This season didn’t go like most seasons. The Cardinals were terrible. I stopped writing here very much, with nothing after the blog anniversary. However, some things must go on and that includes the Exit Interview series! Now in its 12th year, it’s our look back at each player that made an appearance in a game for the St. Louis Cardinals. We’re approaching it a little different this season, a little more literary and a little less statistical, but hopefully you enjoy it just the same. As always, I am grateful that cardinalsgifs has agreed to use his talent for the header image!
Player: James Naile
Stats: 0-0, 10 G, 15.1 IP, 27 H, 1 HR, 9 BB, 7 K, 8.80 ERA, 4.95 FIP, 2.348 WHIP, -0.6 bWAR
Statcast: 3.1% barrel, 35.9% sweet spot, 110.0 max exit velocity, .408 wOBA, .403 xwOBA, 8.8% K, 11.3% BB
When you ask the AI to generate an image for “the Memphis shuttle”, it shows you James Naile’s headshot.
Naile started in Memphis but celebrated Cinco de Mayo with a trip to the big club. That last less than two weeks, in which he had three appearances totaling 5.1 innings and an ERA that was deflated by the fact that three runs against him were unearned. The club decided to try their luck with Matthew Liberatore and Naile was hammered back to Memphis.
At the end of June, Jake Woodford went on the injured list and Naile was back, baby. This time he got into two games, one of which he rang up eight earned runs in 1.1 innings. When you are looking for a reason for that 8.80 ERA he posted, look no further. The next day there were a flurry of moves, one of which had Naile being pulled out of the majors.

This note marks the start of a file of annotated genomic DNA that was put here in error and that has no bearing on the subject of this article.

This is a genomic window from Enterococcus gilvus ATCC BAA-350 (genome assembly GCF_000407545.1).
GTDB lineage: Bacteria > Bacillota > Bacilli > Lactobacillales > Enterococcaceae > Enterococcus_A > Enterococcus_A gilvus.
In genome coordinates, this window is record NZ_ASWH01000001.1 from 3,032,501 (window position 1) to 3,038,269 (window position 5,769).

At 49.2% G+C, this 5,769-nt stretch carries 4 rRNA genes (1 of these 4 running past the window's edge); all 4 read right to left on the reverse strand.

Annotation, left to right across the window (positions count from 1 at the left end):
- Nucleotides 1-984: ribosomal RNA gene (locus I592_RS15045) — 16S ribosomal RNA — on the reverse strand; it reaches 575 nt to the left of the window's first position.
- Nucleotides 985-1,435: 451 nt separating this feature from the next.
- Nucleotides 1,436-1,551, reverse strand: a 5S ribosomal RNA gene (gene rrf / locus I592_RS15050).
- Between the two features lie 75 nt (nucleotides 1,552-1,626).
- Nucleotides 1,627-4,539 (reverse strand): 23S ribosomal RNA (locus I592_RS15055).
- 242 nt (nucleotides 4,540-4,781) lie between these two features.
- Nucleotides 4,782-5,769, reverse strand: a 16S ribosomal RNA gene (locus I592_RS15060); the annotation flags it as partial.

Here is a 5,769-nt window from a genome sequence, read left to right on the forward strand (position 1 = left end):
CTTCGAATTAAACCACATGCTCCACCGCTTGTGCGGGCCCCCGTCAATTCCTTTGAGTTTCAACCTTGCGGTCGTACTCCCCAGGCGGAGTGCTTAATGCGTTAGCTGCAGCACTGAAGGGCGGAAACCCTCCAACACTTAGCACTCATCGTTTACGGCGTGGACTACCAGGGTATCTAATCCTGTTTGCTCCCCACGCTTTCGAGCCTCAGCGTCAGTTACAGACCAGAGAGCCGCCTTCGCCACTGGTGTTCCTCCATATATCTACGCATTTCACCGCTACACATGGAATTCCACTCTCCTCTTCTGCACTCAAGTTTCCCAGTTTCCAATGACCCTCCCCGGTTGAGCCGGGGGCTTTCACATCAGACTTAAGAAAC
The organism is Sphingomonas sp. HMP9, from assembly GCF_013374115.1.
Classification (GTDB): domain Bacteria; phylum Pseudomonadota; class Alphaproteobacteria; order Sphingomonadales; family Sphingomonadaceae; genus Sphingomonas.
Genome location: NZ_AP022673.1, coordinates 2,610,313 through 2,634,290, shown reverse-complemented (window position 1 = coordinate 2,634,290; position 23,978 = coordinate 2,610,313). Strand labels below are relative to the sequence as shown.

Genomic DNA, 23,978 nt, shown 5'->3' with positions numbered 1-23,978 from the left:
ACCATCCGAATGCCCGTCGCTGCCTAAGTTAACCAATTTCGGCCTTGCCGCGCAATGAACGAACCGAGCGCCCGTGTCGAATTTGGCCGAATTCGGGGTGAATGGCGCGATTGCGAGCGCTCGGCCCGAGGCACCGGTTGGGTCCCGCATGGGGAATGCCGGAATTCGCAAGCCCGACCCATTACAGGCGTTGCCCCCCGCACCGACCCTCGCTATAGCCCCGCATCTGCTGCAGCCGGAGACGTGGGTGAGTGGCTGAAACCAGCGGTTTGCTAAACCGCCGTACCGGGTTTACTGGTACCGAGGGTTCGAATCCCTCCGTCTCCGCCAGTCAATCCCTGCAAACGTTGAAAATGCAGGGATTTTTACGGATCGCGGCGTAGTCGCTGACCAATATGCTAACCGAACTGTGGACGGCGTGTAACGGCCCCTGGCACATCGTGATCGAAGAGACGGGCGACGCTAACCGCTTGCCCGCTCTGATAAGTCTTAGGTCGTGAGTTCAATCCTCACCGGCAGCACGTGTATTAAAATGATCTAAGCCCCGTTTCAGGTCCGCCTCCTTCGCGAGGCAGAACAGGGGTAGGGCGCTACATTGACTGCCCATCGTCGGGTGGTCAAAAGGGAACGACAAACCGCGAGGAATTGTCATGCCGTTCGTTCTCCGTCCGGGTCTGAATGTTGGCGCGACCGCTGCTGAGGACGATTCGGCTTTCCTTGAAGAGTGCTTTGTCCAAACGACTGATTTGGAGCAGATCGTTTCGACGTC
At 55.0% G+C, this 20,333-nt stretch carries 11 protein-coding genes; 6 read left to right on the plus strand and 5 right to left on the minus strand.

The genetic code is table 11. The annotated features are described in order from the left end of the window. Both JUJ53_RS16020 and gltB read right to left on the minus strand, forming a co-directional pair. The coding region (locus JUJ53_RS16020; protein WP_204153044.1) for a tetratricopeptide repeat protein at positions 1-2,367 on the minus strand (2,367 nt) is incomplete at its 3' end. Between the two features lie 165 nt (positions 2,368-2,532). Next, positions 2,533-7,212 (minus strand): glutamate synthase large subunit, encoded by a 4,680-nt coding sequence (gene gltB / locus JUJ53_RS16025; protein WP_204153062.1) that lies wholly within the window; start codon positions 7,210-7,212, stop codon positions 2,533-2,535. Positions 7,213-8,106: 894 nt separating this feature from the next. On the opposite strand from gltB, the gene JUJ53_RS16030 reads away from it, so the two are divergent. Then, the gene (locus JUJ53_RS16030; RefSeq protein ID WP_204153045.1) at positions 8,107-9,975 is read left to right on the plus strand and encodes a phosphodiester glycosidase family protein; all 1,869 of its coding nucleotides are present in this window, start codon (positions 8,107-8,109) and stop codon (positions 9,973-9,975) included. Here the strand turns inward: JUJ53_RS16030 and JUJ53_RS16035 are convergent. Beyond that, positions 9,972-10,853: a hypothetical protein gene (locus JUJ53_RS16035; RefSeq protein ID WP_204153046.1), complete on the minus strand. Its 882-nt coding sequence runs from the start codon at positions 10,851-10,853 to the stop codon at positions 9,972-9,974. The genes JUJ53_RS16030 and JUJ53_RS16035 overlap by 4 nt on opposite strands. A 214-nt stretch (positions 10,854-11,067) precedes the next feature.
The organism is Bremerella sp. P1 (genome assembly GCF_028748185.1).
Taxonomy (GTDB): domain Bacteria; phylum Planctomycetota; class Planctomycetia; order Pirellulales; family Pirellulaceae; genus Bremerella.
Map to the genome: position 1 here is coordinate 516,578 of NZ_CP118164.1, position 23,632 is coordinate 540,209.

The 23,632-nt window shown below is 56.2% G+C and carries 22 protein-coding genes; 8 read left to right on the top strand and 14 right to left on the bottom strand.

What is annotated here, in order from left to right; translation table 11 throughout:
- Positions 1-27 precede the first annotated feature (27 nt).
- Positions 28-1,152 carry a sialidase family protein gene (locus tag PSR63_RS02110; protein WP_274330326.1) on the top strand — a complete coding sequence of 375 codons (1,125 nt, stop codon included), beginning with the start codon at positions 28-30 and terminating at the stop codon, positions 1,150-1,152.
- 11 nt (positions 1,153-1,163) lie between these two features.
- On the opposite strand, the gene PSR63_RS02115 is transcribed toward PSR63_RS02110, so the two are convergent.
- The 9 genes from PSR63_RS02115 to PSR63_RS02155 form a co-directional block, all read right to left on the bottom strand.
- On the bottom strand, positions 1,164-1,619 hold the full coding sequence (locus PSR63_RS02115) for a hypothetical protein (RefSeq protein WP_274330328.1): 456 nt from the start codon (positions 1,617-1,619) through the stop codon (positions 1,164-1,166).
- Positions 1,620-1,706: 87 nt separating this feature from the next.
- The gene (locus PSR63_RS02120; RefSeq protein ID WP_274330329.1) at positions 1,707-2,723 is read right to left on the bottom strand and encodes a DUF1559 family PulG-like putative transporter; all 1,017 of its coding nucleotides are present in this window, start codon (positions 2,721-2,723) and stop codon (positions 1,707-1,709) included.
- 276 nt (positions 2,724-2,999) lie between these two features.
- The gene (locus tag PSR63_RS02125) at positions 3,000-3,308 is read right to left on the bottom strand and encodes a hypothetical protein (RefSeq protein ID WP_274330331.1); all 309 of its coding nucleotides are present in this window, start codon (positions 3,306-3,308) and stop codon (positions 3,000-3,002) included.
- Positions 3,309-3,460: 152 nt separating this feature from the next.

About 10 days later he got to be the 27th man in a doubleheader but he didn’t pitch and went back the next day. He didn’t return until the first of August in the aftermath of the trades that ravaged the roster. This time he pitched in five games, posted an ERA of 5.87 (four runs in three innings to the Mets will have that effect), and again was dumped into the toolbox that was the AAA Redbirds. He returned for the last series when the club optioned Woodford, but never pitched. I don’t know if Naile got any sort of frequent flier miles or the like, but if not, he probably should really look into that.
On the one hand, Naile continued to get opportunities and he did put together a fairly solid season in Memphis. On the other, if you can’t stick in the middle of the worst Cardinal season in three decades, perhaps you aren’t really ever going to stick.
What’s in store for 2024: Unless the Cardinals decide they need room and give him his unconditional release, which is possible given that Naile is closing in on 31, he’ll be back in Memphis next year hoping to once again ride the Memphis shuttle with better results on the MLB terminus.